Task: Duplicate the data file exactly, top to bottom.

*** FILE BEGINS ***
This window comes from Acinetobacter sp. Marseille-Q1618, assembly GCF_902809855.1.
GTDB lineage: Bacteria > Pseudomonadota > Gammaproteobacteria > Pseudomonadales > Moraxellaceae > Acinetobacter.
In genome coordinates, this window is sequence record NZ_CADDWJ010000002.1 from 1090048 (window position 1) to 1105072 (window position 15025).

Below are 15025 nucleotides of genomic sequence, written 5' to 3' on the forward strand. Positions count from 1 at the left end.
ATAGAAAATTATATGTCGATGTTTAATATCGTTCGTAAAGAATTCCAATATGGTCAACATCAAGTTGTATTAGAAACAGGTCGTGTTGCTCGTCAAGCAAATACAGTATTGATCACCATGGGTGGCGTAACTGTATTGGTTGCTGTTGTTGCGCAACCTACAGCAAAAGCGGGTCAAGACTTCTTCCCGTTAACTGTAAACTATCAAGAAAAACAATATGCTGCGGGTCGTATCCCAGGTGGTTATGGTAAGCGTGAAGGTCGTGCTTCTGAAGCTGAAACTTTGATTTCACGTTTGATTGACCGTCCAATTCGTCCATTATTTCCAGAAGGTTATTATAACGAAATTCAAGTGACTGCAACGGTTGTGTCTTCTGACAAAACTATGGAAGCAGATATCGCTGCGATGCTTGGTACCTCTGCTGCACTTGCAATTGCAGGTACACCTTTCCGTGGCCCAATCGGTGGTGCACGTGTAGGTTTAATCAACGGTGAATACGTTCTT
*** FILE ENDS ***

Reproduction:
This window comes from Acinetobacter sp. Marseille-Q1618, assembly GCF_902809855.1.
GTDB lineage: Bacteria > Pseudomonadota > Gammaproteobacteria > Pseudomonadales > Moraxellaceae > Acinetobacter.
In genome coordinates, this window is sequence record NZ_CADDWJ010000002.1 from 1090048 (window position 1) to 1105072 (window position 15025).

Below are 15025 nucleotides of genomic sequence, written 5' to 3' on the forward strand. Positions count from 1 at the left end.
ATAGAAAATTATATGTCGATGTTTAATATCGTTCGTAAAGAATTCCAATATGGTCAACATCAAGTTGTATTAGAAACAGGTCGTGTTGCTCGTCAAGCAAATACAGTATTGATCACCATGGGTGGCGTAACTGTATTGGTTGCTGTTGTTGCGCAACCTACAGCAAAAGCGGGTCAAGACTTCTTCCCGTTAACTGTAAACTATCAAGAAAAACAATATGCTGCGGGTCGTATCCCAGGTGGTTATGGTAAGCGTGAAGGTCGTGCTTCTGAAGCTGAAACTTTGATTTCACGTTTGATTGACCGTCCAATTCGTCCATTATTTCCAGAAGGTTATTATAACGAAATTCAAGTGACTGCAACGGTTGTGTCTTCTGACAAAACTATGGAAGCAGATATCGCTGCGATGCTTGGTACCTCTGCTGCACTTGCAATTGCAGGTACACCTTTCCGTGGCCCAATCGGTGGTGCACGTGTAGGTTTAATCAACGGTGAATACGTTCTT